The survey also notes that smoking marijuana was substantially more popular than any other form of consumption in the United States. Some 12.9% of respondents smoked cannabis, with 6% admitting to consuming edibles, 4.7% reported vaping, 1.9% used concentrates, and 0.8% used topical products that absorb through the skin. This is particularly interesting since dried cannabis has shown to be easily commoditized in what few states have legalized pot for adult use. With Canadian pot growers pushing toward alternative cannabis products, it'll be interesting to see if a similar shift occurs in legal U.S. markets.
Why legalization remains a long shot in the U.S.
If nearly 37 million Americans are using marijuana each year, it might be a bit (or more) of a head-scratcher as to why the federal government has been so unforgiving in its stance of cannabis. There are, however, some clear-cut reasons.
The biggest (let's not beat around the bush) is money. Forget the talk of pharmaceutical lobbying to keep cannabis illegal. The biggest issue is that legalizing marijuana could actually cost the federal government money.
Currently, cannabis, as a Schedule I drug, falls under Section 280E of the U.S. tax code. This section disallows businesses that sell Schedule I and II substances from taking normal corporate income tax deductions, save for cost of goods. For profitable businesses, this could mean an effective tax rate of up to 90%. Even if pot were legalized and taxed at normal rates, the simple fact that marijuana businesses would be able to take deductions like normal businesses would reduce the amount of revenue the federal government could bring in versus taxation under 280E.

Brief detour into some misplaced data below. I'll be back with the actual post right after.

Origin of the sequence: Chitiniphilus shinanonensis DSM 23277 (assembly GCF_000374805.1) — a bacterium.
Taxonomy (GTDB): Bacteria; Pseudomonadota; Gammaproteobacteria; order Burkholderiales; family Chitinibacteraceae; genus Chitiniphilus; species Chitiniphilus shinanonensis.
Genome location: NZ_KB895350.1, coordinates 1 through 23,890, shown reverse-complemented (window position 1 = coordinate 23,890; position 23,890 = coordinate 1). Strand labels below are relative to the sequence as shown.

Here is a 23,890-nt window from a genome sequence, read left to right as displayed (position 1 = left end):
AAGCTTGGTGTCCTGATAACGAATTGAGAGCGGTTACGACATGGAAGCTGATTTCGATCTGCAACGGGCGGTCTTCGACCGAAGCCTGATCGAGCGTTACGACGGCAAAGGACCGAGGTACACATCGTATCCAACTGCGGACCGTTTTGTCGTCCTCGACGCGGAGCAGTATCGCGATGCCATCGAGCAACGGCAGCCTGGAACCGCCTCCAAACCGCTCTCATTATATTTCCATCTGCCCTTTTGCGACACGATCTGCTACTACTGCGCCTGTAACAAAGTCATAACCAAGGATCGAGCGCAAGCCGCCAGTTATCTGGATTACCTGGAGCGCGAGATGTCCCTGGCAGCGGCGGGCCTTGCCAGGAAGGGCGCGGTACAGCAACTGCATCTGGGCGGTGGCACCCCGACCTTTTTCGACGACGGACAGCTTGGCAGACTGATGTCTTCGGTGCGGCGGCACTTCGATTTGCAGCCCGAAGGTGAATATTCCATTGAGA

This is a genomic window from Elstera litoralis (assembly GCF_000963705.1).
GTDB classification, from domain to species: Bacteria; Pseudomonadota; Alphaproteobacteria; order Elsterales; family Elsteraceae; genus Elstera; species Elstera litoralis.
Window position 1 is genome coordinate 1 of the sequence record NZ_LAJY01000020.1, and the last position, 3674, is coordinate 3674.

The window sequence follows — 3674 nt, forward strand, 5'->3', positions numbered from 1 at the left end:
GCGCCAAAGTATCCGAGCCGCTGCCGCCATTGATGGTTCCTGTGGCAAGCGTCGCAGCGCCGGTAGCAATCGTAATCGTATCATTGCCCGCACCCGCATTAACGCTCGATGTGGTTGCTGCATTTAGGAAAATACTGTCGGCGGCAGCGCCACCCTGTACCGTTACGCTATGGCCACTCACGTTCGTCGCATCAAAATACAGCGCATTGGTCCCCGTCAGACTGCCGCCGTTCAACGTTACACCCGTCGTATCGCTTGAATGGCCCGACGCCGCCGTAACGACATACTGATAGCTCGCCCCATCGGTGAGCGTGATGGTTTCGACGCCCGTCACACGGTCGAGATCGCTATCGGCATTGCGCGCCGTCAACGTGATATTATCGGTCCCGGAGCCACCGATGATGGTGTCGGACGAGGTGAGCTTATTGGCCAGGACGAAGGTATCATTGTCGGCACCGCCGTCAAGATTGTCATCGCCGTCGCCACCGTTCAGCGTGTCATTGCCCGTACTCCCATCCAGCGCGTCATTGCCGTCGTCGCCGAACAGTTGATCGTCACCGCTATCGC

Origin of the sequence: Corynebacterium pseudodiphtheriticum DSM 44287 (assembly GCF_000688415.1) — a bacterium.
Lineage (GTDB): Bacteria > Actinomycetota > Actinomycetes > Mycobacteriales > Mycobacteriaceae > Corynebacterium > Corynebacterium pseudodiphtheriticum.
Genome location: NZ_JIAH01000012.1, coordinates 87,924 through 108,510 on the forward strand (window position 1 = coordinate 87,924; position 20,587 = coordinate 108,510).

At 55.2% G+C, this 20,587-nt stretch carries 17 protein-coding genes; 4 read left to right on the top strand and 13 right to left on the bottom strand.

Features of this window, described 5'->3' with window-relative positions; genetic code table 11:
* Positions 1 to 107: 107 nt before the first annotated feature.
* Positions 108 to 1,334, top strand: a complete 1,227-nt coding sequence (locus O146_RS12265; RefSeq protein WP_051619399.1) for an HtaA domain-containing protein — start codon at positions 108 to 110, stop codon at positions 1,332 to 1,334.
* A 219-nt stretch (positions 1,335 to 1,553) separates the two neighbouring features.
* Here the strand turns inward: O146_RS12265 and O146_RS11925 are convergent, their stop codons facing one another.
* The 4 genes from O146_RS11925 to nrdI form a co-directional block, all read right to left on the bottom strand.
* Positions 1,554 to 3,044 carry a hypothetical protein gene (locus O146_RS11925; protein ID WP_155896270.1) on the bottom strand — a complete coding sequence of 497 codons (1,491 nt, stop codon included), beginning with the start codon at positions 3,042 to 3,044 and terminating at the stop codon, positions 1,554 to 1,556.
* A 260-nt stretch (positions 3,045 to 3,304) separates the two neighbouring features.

Politics is also to blame. Traditionally, self-identified Republicans have a far less favorable view of marijuana than do Democrats or Independents. However, the GOP is in control of the legislative branch of the federal government for the time being. With little room on the legislative docket for cannabis, reform efforts continue to stall out.
If there is a shot in the dark of hope for the U.S. pot industry, it's the recent approval of GW Pharmaceuticals' (GWPH) lead drug Epidiolex, a treatment for two rare types of childhood-onset epilepsy. While investors are probably swooning over GW Pharmaceuticals' prospects of being profitable on a recurring basis very soon, it's the fact that this was the first cannabis-derived drug to be approved by the U.S. Food and Drug Administration that's a far bigger deal. GW Pharmaceuticals may play a role in disproving the Schedule I definition that these are drugs that have no recognized medical benefits (since Epidiolex does have a recognized benefit). It has the potential to be a starting point for debate and possible reform of cannabidiol (the main cannabinoid of Epidiolex), if not marijuana as a whole, at the federal level.
For the time being, though, it looks as if growing cannabis acceptance among the U.S. public isn't going to be enough to sway Congress, meaning ongoing challenges for the U.S.-based businesses trying to operate in this space.